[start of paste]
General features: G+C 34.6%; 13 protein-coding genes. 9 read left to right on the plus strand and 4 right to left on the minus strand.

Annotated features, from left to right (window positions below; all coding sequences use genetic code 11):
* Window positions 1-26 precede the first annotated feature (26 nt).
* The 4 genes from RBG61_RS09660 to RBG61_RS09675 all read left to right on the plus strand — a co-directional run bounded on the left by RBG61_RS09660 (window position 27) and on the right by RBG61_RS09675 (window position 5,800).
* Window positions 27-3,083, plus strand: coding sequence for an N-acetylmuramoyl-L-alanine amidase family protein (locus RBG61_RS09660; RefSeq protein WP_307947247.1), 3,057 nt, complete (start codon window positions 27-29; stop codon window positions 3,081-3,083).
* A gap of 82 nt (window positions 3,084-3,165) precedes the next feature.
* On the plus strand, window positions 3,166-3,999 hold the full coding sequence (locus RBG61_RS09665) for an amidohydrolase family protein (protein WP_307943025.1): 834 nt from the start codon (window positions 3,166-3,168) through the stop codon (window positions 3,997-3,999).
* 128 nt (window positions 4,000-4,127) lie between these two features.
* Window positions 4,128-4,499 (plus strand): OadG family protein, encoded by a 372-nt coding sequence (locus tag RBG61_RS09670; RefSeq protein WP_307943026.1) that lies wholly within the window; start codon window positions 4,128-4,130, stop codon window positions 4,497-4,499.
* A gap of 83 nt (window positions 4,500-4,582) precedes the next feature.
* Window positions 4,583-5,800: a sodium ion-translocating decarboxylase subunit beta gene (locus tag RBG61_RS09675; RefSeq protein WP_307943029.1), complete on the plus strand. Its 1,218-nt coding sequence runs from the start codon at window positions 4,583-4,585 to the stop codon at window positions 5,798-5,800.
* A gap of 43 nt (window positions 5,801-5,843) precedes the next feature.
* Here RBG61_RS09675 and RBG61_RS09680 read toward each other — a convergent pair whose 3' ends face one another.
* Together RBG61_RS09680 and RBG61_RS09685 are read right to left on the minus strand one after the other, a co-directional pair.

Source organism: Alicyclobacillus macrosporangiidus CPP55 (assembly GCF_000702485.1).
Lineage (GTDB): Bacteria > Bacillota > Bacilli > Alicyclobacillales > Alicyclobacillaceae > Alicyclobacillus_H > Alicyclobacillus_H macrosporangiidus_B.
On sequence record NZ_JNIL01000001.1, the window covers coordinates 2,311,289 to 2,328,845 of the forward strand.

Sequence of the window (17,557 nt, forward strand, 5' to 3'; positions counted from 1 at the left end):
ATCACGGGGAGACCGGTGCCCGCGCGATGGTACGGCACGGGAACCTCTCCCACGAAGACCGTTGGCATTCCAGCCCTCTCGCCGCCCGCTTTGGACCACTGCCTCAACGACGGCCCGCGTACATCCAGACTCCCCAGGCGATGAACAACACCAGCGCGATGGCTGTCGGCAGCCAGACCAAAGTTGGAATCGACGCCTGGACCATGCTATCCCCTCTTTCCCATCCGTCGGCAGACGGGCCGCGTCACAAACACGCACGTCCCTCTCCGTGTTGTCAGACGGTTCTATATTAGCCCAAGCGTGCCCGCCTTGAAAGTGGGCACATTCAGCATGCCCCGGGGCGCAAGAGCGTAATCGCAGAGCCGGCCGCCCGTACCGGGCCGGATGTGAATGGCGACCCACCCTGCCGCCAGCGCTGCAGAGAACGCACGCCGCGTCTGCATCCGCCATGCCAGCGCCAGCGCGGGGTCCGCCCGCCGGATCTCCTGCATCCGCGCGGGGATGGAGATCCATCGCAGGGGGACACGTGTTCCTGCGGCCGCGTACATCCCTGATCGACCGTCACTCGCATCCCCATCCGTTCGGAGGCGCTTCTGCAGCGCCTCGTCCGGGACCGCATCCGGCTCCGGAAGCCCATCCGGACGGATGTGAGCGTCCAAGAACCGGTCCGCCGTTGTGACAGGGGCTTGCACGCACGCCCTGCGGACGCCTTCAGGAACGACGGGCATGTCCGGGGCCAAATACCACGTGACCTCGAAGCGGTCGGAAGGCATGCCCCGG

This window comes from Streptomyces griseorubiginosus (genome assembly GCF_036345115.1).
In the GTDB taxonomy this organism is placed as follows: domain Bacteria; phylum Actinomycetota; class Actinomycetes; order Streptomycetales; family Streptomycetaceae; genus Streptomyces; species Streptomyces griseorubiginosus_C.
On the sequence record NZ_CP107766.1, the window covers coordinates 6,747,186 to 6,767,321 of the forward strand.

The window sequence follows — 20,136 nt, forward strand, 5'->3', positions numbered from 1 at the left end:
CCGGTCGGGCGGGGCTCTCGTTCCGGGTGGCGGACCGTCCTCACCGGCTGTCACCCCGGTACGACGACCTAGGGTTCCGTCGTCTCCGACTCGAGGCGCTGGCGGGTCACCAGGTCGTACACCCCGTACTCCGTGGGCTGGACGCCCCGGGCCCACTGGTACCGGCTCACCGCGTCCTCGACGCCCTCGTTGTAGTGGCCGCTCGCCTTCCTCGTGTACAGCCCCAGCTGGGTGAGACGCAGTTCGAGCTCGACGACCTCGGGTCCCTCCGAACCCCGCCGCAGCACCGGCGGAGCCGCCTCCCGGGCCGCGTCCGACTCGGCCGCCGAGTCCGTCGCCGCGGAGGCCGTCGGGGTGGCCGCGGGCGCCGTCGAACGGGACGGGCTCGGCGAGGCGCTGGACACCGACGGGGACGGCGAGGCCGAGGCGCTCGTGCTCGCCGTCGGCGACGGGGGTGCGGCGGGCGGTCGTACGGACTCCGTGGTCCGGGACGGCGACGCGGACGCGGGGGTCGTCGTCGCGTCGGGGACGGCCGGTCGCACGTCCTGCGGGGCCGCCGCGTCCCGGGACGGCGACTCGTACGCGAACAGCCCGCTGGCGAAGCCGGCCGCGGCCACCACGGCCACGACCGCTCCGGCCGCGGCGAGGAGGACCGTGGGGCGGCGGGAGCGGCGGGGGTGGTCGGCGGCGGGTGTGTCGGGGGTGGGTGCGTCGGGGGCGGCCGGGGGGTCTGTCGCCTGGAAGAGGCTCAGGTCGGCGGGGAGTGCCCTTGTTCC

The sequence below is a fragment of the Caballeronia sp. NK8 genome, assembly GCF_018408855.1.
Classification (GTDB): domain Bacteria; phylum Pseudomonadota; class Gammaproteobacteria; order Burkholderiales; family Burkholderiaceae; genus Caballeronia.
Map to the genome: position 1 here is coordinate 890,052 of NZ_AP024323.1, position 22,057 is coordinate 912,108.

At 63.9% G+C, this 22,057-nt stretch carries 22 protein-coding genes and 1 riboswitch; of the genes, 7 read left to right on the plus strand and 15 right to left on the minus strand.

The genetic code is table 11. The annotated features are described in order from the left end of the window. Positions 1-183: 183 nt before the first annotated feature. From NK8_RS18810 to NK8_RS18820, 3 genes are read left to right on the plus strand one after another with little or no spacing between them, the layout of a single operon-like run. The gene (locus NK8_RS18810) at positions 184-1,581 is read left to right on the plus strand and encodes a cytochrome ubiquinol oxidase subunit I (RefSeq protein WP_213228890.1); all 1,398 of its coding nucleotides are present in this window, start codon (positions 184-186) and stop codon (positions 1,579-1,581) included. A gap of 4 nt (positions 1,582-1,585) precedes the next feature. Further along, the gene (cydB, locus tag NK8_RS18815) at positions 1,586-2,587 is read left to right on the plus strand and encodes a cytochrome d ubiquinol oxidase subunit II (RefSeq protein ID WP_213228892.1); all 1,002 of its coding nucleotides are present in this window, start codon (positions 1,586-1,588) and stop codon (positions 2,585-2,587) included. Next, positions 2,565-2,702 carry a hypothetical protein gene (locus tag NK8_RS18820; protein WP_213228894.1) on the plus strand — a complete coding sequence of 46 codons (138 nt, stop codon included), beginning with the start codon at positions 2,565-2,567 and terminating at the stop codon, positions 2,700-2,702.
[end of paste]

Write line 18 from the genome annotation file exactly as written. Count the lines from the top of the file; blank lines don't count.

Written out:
Sequence of the window (17,557 nt, forward strand, 5' to 3'; positions counted from 1 at the left end):